White rice is the focal point of the majority of Filipino dishes, with various additions including herbs, sauces, local vegetables, seafood and meat. Because they can be used in many ways, corn, bread and noodles are also used frequently.
Local seafood including grouper, shrimp, clams, bass and tilapia are often served with chicken and pork. Beef is usually saved for special events and occasions, although it is available. Some common sauces that are served with the rice, vegetables, meats and seafood include adobo sauce, spicy barbecue, lemongrass, salty fish sauce, soy sauce, miso tomato, dried shrimp paste and Filipino vinegar.
It is common for vegetable and meat dishes to be served with vegetable, beef or chicken broth. Often the broth or sauces are mixed with onions, peppers, limes, cilantro, garlic or ginger. Coconut is frequently used in soups and deserts.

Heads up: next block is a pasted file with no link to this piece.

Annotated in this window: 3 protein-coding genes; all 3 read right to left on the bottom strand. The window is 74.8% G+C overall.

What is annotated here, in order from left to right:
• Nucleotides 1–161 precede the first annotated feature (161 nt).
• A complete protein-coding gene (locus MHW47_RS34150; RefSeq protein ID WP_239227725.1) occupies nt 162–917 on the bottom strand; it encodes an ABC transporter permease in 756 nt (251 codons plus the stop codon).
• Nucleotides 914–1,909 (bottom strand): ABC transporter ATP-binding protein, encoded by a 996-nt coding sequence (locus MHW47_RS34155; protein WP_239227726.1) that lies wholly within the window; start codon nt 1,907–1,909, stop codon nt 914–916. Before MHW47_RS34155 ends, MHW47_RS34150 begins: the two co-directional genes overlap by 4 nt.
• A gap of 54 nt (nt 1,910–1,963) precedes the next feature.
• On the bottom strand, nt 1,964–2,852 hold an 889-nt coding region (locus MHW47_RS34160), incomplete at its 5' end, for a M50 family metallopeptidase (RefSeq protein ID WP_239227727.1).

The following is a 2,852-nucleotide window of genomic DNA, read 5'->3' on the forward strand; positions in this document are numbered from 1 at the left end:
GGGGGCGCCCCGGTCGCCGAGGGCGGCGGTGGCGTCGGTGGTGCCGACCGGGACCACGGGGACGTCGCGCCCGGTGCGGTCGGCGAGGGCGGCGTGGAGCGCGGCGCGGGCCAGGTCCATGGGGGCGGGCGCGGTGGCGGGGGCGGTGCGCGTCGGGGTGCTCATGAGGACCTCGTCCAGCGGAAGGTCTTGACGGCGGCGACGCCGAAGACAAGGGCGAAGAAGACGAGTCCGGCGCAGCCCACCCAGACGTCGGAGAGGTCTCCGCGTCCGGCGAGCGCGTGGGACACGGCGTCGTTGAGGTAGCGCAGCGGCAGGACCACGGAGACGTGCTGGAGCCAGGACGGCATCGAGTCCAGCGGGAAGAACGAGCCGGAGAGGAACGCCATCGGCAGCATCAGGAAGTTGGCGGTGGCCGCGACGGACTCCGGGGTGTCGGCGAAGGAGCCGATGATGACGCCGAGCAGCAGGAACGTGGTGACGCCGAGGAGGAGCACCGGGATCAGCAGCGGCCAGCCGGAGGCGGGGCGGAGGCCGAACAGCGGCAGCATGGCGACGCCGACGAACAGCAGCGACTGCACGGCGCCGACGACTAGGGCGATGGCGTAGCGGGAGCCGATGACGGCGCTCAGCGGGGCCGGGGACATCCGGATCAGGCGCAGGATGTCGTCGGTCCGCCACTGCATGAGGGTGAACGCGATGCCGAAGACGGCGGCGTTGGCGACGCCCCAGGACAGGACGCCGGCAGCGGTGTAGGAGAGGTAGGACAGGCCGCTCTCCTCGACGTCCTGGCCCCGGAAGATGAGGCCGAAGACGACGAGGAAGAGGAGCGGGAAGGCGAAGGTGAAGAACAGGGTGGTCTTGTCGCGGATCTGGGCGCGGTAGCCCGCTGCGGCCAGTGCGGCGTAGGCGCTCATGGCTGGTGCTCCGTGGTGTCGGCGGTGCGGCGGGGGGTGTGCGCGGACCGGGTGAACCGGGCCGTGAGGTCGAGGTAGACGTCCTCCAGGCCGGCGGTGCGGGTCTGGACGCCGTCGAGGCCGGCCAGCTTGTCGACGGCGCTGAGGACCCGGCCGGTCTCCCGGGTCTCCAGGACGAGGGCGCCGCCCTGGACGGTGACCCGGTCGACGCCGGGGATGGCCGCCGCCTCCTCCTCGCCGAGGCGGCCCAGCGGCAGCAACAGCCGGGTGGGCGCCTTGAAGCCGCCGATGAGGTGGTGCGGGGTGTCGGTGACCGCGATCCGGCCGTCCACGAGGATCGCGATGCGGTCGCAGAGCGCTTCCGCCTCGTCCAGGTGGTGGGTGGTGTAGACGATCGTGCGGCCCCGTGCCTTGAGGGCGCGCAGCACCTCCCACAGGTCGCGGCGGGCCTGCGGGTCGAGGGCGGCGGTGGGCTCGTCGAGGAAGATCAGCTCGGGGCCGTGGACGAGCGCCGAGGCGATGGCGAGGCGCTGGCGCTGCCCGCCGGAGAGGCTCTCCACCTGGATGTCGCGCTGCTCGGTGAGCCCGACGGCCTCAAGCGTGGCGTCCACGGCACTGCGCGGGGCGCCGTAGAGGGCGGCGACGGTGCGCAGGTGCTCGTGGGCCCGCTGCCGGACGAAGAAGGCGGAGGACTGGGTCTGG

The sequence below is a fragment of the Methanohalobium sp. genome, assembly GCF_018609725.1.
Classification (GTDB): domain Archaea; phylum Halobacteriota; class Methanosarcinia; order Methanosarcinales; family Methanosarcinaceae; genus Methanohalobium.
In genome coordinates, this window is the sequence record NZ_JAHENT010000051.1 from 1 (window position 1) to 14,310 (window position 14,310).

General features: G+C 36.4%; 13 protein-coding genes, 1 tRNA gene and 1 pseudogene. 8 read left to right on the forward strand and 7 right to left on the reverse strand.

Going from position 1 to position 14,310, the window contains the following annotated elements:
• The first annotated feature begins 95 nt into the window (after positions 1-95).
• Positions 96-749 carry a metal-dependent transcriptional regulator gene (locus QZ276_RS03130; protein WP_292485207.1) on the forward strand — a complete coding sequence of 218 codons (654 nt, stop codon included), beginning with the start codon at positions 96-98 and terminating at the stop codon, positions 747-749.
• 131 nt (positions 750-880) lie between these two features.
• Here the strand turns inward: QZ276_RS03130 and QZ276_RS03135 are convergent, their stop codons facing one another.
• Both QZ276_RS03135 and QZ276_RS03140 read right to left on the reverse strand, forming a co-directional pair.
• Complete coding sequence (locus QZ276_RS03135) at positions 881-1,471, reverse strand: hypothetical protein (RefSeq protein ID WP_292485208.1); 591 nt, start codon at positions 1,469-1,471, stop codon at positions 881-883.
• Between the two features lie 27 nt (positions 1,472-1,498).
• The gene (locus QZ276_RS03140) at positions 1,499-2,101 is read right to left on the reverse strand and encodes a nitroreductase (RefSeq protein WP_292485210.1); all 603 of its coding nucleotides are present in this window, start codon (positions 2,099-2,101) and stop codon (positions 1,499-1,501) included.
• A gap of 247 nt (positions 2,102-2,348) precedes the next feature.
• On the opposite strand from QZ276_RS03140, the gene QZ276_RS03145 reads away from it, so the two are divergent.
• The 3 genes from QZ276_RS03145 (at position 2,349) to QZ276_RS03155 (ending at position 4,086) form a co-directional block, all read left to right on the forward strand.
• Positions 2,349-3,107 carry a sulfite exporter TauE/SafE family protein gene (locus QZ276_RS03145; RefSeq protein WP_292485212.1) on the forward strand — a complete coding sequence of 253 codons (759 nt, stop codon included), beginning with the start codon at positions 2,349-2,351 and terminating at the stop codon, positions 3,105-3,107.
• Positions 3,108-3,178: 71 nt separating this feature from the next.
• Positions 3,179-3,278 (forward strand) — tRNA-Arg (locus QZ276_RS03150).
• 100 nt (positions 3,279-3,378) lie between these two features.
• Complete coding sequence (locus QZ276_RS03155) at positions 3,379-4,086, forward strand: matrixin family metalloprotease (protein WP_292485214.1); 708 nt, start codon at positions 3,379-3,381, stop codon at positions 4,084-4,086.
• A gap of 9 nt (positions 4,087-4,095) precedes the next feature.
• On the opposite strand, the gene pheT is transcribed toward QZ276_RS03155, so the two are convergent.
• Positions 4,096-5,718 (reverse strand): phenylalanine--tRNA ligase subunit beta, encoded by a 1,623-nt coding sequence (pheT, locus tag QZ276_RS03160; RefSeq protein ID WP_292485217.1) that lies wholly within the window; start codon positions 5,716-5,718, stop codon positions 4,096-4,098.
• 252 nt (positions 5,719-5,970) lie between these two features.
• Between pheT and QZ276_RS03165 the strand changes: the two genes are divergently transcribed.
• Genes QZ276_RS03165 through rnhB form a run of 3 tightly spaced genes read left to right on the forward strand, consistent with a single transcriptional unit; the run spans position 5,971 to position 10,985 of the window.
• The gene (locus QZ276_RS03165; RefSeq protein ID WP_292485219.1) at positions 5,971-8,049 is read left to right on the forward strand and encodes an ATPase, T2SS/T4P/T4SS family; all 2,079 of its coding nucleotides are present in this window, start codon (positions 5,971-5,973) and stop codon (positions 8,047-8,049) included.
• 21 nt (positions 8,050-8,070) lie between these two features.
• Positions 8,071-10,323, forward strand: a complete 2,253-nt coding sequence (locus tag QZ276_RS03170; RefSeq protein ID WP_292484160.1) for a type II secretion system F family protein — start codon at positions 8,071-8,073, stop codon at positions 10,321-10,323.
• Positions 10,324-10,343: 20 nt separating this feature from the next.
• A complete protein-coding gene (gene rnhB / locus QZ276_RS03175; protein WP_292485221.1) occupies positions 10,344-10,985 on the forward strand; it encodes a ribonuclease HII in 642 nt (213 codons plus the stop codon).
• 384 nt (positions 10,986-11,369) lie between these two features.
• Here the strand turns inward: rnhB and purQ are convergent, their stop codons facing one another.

It is customary in Filipino culture to eat five small-plate meals in a day. Courses are generally all served at the same time, and are eaten with fingers, spoons or forks. Urban communities tend to make dinner the major meal of the day, whereas poor areas usually eat their main meal during the middle of the day. When dining as a guest in a Filipino home, it is customary to compliment the host's wife on her home, bring a small gift and write a letter of thanks within a week after dining.